Can sleep affect employee productivity?
For a very long time, we focused on sleep disorders and not general sleep problems. Sleep disorders undoubtedly has its impact on employee well being and productivity, but they may go unnoticed or will be tolerated by the affected. General sleep problems precipitated initially by inadequate sleep behaviors may ultimately lead to sleep disorders with insomnia and sleep apnea leading the march. While it is very well documented that inadequate sleep has an immediate consequence of reduced work performance, absenteeism, presenteeism, reduced alertness levels, risk of accidents and injuries depending on the industry you are involved in, long term consequences include chronic diseases, stress, poor dietary habits, low level of physical activities, mental health issues etc.
So, what’s in it for the employer? Well, taking a no-nonsense approach, a well-rested employee is an asset and a sleep deprived and tired employee is a liability. The core areas where sleep has a profound impact are energy, memory, decision making abilities, creativity, physical and mental health.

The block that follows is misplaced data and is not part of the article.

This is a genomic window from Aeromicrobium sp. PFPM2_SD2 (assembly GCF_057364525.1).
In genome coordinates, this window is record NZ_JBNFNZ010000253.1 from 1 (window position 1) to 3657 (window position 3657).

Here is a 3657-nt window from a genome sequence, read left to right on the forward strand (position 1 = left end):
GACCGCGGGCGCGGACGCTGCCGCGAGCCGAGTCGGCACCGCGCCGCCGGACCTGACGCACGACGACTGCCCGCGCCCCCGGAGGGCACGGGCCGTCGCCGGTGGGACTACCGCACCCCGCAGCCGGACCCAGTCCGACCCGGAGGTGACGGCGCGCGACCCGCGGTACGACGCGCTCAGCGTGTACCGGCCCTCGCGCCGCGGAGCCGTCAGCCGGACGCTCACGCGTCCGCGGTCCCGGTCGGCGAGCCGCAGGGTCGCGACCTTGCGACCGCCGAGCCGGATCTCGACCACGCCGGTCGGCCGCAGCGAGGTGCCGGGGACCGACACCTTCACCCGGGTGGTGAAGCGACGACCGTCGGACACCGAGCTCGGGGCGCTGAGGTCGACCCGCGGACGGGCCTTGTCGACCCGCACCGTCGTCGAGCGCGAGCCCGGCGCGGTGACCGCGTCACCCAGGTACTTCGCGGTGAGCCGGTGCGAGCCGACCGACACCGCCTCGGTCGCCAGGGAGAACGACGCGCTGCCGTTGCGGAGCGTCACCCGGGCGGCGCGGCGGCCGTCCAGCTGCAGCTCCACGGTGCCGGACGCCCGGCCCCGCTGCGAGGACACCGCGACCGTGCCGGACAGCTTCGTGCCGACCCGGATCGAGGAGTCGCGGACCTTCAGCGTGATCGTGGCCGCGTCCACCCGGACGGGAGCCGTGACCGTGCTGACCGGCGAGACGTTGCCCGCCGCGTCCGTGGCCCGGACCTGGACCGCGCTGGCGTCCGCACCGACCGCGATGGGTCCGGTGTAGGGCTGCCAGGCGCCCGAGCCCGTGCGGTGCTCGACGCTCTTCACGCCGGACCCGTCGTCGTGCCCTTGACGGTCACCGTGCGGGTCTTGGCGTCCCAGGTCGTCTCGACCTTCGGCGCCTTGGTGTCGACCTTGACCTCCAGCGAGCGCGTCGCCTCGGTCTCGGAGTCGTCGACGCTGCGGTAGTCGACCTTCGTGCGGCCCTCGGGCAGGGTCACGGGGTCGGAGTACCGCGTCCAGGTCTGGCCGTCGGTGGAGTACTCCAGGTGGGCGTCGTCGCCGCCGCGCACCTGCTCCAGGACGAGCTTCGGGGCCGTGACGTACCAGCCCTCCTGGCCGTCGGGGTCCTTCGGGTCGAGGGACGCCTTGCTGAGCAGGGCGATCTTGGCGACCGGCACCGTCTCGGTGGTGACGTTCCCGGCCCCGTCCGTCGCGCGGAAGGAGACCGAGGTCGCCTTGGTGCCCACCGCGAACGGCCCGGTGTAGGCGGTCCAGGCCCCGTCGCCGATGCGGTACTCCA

Sleep & energy
There are various theories on why we sleep, although we are aware of the many benefits of sleep. The 2 theories that stand out are the energy conservative theory and the restorative theory, when we look at sleep through the prism of performance. Sleep decreases a person’s energy metabolism and conserves it for when it is more needed. Sleep allows the body time to heal and grow both physically and mentally ensuring both physical well being and mental health.
Sleep & memory
Almost all aspects of our existence rely on our memory to be efficient in our personal and professional life. Right from remembering the morning meetings, to calling out the data from your memory while presenting to your board of management, to return a call to a customer, you rely on your memory performance and there is no need to mention the occasion when you didn’t sleep well and struggled through a task where it was critical to have your short term and long term memory on standby.
Sleep & decision making
Sleep deprivation can have a negative impact on the quality of the decisions you are making regardless of your technical expertise, skill set, training and experience. The routine automatic decisions are very sensitive to sleep loss, and the complex decision making may be a little more robust but not infallible. Also, if a high risk, high reward decision is to be made, sleep deprived individuals become less concerned with the negative consequences of the decision.
The benefits of sleep is unequivocal and focusing on it is a worthwhile investment, for the simple reason that it shapes your very identity as a human and equips you for better personal and professional growth.